Holy Cross Energy: We won’t sacrifice reliability for the sake of sustainability

Bryan Hannegan
Special to the Daily

It’s often been said that “as California goes, so goes the nation.” As one of the first states in the country to embrace an aggressive clean energy goal, California’s actions have inspired much of the rest of the nation (including our own state of Colorado) to act similarly. As Holy Cross Energy continues our own transition towards a clean energy future, there is much we can learn from recent experiences in California, particularly with regards to making sure we have enough clean power supply at all times to keep the lights on at an affordable price for all consumers.

Earlier this month, during an unprecedented heatwave that baked most of the Western U.S., California’s electric grid operator was forced to institute “rolling blackouts” when the supply of electricity was insufficient to meet the state’s needs. Initial reports and news articles blamed these blackouts on California’s reliance on variable wind and solar resources for its electricity needs. 

While there were indeed errors in wind forecasting, there were several other factors that contributed to this shortage of power: extreme consumer demand, an unexpected outage of existing generators, and a lack of imports from neighboring states.  

Given our Seventy70Thirty clean energy goals, I have been asked whether HCE will have similar challenges with the reliability of our service as we add more clean energy to our mix. I want to reassure you that HCE’s clean energy goals will not impede our ability to provide reliable, safe, and affordable electricity throughout our territory.

Many of the lessons learned in California over the days following their rolling blackouts only confirmed the beliefs we already held about how we will achieve a clean energy future for our region. Whereas California relied heavily on out-of-state imports to meet its peak energy needs, our recent Request for Proposals focused on local renewable energy developments (including energy storage). These flexible resources will allow us to store excess energy when we have it and dispatch that energy when we need it the most.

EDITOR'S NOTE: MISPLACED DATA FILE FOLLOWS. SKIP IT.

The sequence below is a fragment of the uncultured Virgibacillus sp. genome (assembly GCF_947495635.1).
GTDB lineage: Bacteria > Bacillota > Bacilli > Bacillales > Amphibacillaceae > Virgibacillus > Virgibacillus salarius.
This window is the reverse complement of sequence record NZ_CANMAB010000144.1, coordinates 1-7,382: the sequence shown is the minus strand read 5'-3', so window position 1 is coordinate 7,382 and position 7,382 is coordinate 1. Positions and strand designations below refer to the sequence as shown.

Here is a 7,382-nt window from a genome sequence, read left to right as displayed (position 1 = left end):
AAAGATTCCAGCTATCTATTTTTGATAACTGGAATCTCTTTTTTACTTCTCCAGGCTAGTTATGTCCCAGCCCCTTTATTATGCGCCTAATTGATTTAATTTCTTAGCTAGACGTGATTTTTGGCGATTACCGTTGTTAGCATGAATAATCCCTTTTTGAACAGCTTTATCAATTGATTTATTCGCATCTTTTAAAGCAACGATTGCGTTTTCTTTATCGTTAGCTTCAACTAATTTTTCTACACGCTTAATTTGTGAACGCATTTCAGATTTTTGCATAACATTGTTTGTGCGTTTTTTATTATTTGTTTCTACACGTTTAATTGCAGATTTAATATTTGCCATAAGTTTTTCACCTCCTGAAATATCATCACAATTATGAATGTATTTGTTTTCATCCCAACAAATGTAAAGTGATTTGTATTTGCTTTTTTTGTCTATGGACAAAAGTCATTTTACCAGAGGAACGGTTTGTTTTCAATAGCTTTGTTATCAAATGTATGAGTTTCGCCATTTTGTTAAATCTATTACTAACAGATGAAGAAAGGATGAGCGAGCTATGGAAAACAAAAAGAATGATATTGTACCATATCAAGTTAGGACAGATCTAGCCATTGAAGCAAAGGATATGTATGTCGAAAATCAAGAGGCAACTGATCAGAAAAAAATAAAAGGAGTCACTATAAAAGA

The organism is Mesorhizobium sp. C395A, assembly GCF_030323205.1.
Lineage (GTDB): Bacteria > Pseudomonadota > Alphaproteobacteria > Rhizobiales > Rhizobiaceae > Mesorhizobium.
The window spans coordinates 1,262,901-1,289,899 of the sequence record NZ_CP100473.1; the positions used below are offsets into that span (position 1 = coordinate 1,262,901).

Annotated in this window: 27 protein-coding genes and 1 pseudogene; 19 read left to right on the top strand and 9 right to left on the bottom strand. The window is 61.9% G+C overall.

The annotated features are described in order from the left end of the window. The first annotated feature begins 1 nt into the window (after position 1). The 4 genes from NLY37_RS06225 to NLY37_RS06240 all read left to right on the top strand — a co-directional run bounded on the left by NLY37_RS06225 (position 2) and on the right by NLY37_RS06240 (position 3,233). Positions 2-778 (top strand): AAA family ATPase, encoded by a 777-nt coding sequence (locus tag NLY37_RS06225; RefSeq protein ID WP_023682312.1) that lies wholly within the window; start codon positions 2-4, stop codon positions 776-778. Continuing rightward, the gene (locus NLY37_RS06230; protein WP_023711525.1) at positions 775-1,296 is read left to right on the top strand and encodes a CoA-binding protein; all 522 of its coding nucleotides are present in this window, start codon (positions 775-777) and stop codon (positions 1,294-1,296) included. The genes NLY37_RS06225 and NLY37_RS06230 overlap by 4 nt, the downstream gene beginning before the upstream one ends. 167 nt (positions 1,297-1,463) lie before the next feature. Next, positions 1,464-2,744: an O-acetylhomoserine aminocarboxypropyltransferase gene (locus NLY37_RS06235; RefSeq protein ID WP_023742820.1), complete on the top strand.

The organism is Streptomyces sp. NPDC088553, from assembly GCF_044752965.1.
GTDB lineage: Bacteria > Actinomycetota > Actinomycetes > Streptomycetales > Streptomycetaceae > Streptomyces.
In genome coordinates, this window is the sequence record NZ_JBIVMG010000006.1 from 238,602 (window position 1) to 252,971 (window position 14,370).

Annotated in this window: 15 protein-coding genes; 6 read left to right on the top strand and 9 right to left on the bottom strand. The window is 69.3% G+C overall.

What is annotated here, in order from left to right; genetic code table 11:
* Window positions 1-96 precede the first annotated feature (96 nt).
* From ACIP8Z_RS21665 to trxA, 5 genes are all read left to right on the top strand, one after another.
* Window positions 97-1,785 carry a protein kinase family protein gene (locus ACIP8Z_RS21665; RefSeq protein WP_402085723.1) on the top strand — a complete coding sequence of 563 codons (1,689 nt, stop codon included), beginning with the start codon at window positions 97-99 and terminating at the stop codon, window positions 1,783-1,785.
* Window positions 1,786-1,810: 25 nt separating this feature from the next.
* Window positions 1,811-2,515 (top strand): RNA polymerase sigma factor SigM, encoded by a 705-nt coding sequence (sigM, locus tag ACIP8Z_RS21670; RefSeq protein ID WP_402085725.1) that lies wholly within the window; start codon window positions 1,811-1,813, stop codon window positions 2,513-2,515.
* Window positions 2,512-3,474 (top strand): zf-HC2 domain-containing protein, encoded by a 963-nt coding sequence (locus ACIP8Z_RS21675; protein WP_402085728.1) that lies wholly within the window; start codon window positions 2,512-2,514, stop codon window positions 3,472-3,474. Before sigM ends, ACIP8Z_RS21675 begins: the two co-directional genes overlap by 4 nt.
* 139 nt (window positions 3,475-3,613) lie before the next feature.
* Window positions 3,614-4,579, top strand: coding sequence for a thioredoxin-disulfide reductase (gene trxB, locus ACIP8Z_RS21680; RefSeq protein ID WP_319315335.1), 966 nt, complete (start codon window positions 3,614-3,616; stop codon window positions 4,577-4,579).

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Our voluntary Peak Time Payback program, which rewards our members when they reduce their energy usage during peak electricity demand periods, cut HCE’s demand by 1% and freed up extra power supply to be moved into California during their time of need. We believe this demand response capability will only grow as our members increasingly adopt distributed energy resources like batteries and electric vehicles at their homes and workplaces.

These are but a couple of ways HCE is working to avoid having to sacrifice reliability and affordability for the sake of sustainability. Our priority will always be to keep the lights on here in our area while keeping everyone safe and comfortable; that will remain our commitment to you even as we transition together to a cleaner energy future.  

Bryan Hannegan is the president and CEO of Holy Cross Energy, a not-for-profit, member-owned electric cooperative utility providing electricity and energy products and services to more than 42,000 customers in Western Colorado.

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